The author would like to thank Jessie Junker, MD, Albert Meyer, MD, and Barbara Walker, DO, at New Hanover Regional Medical Center, Residency in Family Medicine, Wilmington, NC; and Beth Deaton, FNP, at Wilmington Health Access for Teens, Wilmington, NC.


The author has no conflicts of interest to declare.


(1.) Sakane T, Takeno M, Suzuki N, Inaba G. Behcet's disease. N Engl J Med 1999; 341:1284-1291.

(2.) Sullivan DJ. Pilonidal disease. UpToDate [database]. Dated October 28, 2003. Waltham, Mass: UpToDate; 2003.

(3.) Townsend CM, Beauchamp RD, Evers BM, Mattox K, eds. Sabiston Textbook of Surgery: The Biological Basis of Modern Surgical Practice. 17th ed. Philadelphia, Pa: Saunders; 2004.

(4.) Stewart EG. Hidradenitis suppurativa. UpToDate [database]. Dated January 12, 2004. Waltham, Mass: UpToDate; 2004.

(5.)Deitch HR, Huppert J, Adams Hillard PJ. Unusual vulvar ulcerations in young adolescent females. J Pediatr Adolesc Gynecol 2004; 17:13-16.

(6.) Lisse JR. Behcet disease. Emedicine [website]. Updated October 18, 2004. Available at: Accessed on September 23, 2005.

(7.) American Behcet's Disease Association website. Available at: Accessed on September 25, 2005.


Initial presentation of vulvar ulcers should prompt steps to ensure a patient's safety


Treatment of Behcet's depends on symptoms: oral and topical steroids, colchicine, topical tetracycline, anticoagulants, cytotoxic and antirheumatic agents


Further testing includes biopsy for herpes, PCR, throat culture, ANA, cardiolipin, and tests for hepatitis, HIV, and lupus


Pilonidal disease can be found in the natal cleft umbilicus, and scalp


When discussing possible sexual abuse, talk to the parents alone in a calm and nonconfrontational manner

Family physician commentary

Although this case is unusual, several key points are worth noting.

* The family physician as case coordinator allows patients access to specialized medical care, particularly if problems are potentially difficult medically or socially. In this instance, multispecialty care with family physician support is what enabled the final diagnosis.

* The question remains: Why is a pre-menarchal female affected by pilonidal disease? The most reasonable explanation is that the patient began to experience other changes associated with puberty including secondary hair growth. The "nests of hair" in the deep intergluteal regions may also have been stimulated, leading to the inflammation, necrosis, and infection demonstrated by the pathology and culture findings.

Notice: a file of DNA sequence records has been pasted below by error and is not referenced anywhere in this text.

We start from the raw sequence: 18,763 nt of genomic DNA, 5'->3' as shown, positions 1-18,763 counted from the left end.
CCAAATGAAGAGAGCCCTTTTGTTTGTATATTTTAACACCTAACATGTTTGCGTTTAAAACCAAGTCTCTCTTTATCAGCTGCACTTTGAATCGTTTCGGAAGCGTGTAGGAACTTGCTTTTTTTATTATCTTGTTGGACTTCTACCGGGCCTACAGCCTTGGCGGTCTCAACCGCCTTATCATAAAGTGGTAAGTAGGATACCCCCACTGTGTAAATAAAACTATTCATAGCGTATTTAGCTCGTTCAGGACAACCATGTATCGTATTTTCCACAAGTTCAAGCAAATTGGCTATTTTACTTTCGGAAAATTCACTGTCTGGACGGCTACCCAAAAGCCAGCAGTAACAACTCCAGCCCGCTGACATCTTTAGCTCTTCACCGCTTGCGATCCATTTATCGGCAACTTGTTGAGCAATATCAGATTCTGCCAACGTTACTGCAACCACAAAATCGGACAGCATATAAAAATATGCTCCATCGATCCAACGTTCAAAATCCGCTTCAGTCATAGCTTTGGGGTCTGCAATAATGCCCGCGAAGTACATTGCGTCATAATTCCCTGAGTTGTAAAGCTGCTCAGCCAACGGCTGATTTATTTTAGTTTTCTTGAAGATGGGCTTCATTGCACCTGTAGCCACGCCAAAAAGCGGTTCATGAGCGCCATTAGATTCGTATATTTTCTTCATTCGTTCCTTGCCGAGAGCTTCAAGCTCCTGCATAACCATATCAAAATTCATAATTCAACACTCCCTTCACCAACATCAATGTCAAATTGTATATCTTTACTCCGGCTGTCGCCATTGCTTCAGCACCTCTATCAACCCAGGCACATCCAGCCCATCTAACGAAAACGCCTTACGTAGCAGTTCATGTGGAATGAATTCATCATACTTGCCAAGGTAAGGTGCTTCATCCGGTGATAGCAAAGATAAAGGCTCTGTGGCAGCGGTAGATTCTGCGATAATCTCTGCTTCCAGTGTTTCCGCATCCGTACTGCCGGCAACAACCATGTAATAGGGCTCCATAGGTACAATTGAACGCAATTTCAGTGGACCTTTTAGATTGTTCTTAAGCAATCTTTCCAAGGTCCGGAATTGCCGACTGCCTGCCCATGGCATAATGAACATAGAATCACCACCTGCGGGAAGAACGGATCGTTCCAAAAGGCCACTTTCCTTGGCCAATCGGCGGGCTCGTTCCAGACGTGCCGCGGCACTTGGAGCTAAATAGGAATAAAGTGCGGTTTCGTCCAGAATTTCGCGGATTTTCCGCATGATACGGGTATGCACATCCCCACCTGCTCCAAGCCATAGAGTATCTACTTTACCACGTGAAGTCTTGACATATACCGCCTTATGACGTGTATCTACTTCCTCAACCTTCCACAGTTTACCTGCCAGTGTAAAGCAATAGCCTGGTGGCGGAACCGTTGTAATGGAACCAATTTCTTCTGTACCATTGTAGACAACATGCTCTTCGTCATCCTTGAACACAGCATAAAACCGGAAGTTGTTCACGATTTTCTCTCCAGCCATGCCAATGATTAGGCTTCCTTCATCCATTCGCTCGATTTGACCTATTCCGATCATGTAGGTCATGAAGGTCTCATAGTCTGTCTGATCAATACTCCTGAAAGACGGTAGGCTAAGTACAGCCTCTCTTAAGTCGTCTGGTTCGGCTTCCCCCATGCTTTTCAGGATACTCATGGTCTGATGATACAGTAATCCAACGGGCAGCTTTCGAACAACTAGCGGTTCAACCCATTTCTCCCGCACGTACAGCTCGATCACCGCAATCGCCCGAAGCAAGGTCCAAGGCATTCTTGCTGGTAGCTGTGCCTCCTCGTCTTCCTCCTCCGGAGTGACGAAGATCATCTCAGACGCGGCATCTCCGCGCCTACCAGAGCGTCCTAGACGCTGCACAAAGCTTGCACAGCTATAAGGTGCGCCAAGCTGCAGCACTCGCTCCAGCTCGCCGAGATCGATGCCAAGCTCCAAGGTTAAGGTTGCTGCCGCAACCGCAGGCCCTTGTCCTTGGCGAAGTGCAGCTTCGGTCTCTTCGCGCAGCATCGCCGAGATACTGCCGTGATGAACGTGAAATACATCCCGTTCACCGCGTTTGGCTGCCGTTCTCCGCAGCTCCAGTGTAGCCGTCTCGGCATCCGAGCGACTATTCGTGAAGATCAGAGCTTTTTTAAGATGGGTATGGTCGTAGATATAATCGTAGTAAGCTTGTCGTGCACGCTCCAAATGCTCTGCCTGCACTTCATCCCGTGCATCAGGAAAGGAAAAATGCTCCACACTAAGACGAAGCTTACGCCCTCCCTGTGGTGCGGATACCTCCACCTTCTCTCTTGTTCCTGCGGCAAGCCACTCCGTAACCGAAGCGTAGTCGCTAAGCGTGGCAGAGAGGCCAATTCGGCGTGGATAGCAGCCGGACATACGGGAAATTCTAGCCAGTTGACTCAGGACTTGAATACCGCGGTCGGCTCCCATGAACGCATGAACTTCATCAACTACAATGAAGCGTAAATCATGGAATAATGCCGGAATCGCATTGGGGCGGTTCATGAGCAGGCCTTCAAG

* Fortunately, in follow up, the patient has done well and has continued to be followed by the family practitioner, who provided ongoing care and interpretation for this family.

Discussing sexual abuse. The approach to discussing possible sexual abuse is a difficult one. Many physicians do not feel comfortable dealing with such a sensitive situation. The physician cannot take away his or her human side when presented with this kind of situation. The key is clear, unbiased communication with both the parent and the child.

The child can initially be interviewed with the parent present. Then the child should be interviewed alone in a nonthreatening environment. When the family physician takes the time to sit and talk with the child, the child may reveal things otherwise not discussed. Any questions must be age-appropriate and open-ended, being careful not to lead the child. The parent should also be interviewed alone in a nonconfrontational manner, stating what is known at the present and what is the plan, including further evaluation and reports to appropriate agencies. Again, a calm demeanor is important. In all of these interviews, clear documentation is paramount.

Referral to child advocacy centers as this patient experienced can also be appropriate. Referral may allow the physician to serve as the case coordinator as done in this instance. The physician can also remain neutral, giving a unique perspective of the family as the situation is investigated.


Audrey Paulman, MD, MMM, and Paul Paulman, MD, University of Nebraska College of Medicine, Omaha


Nadine Skinner, MD, Eastern North Carolina Medical Group, PLLC, 1041 Noell Lane, Suite 105, Rocky Mount, NC 27804. E mail:

Nadine B. Skinner, MD New Hanover Regional Medical Center, Residency in Family Medicine, Wilmington, NC